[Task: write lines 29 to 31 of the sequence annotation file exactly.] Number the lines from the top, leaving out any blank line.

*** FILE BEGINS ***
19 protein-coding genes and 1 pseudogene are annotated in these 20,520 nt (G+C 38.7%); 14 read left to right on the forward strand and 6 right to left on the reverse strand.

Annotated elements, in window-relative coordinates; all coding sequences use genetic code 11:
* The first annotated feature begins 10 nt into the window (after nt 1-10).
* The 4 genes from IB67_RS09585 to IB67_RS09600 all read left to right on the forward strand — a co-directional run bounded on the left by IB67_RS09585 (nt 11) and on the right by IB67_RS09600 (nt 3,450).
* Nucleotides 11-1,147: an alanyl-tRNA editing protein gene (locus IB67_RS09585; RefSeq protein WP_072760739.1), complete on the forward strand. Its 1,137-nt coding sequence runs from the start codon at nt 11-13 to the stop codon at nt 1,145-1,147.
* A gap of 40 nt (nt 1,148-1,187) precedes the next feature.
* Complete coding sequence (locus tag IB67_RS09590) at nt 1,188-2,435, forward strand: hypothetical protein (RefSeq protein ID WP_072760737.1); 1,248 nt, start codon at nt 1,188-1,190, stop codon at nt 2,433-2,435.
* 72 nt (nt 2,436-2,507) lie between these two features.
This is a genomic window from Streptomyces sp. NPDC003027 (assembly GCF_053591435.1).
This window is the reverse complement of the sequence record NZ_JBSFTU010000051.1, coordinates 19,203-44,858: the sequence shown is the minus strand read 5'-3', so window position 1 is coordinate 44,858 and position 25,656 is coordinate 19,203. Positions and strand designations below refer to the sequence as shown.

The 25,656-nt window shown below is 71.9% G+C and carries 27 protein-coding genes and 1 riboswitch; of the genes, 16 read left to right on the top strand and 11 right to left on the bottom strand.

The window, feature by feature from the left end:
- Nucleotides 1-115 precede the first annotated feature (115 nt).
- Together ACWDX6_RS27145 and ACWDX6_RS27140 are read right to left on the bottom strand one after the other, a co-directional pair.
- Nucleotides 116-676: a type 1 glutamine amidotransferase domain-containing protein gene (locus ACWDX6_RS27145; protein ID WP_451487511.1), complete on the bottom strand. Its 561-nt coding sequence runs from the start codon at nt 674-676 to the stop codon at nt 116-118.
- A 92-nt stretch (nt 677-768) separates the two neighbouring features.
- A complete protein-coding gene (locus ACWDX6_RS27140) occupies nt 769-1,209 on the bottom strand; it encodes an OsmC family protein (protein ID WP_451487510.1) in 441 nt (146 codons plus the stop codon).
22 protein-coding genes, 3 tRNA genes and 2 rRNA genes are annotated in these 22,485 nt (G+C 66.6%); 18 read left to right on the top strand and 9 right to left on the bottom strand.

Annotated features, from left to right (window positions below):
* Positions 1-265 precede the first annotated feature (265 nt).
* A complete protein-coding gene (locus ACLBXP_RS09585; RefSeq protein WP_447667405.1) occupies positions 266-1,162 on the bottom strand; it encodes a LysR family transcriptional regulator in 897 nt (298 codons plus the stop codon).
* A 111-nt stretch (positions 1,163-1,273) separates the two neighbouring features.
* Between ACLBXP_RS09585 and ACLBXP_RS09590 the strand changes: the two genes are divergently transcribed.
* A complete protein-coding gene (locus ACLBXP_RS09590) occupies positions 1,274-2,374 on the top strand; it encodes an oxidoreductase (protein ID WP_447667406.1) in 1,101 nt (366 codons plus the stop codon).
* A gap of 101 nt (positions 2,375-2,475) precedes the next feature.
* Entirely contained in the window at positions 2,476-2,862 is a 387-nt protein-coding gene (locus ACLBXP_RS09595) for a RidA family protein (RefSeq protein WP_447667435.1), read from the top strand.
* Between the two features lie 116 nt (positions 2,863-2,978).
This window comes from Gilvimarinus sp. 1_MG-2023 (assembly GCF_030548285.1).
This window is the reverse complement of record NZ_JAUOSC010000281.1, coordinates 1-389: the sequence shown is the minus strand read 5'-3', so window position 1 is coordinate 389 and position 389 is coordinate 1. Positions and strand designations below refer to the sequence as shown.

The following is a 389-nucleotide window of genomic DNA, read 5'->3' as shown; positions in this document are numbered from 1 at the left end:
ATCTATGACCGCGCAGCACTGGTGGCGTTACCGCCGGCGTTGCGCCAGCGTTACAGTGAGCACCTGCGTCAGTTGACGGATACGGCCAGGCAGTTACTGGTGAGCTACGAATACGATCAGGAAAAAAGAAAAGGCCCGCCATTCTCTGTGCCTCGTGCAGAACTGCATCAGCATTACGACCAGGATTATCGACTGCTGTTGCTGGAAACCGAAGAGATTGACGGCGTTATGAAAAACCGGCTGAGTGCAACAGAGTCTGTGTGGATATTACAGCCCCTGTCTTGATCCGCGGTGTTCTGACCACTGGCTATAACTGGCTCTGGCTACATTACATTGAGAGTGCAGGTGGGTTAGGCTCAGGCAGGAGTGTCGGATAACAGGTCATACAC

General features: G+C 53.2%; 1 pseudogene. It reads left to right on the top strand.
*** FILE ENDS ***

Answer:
This window is the reverse complement of record NZ_JAUOSC010000281.1, coordinates 1-389: the sequence shown is the minus strand read 5'-3', so window position 1 is coordinate 389 and position 389 is coordinate 1. Positions and strand designations below refer to the sequence as shown.

The following is a 389-nucleotide window of genomic DNA, read 5'->3' as shown; positions in this document are numbered from 1 at the left end:
ATCTATGACCGCGCAGCACTGGTGGCGTTACCGCCGGCGTTGCGCCAGCGTTACAGTGAGCACCTGCGTCAGTTGACGGATACGGCCAGGCAGTTACTGGTGAGCTACGAATACGATCAGGAAAAAAGAAAAGGCCCGCCATTCTCTGTGCCTCGTGCAGAACTGCATCAGCATTACGACCAGGATTATCGACTGCTGTTGCTGGAAACCGAAGAGATTGACGGCGTTATGAAAAACCGGCTGAGTGCAACAGAGTCTGTGTGGATATTACAGCCCCTGTCTTGATCCGCGGTGTTCTGACCACTGGCTATAACTGGCTCTGGCTACATTACATTGAGAGTGCAGGTGGGTTAGGCTCAGGCAGGAGTGTCGGATAACAGGTCATACAC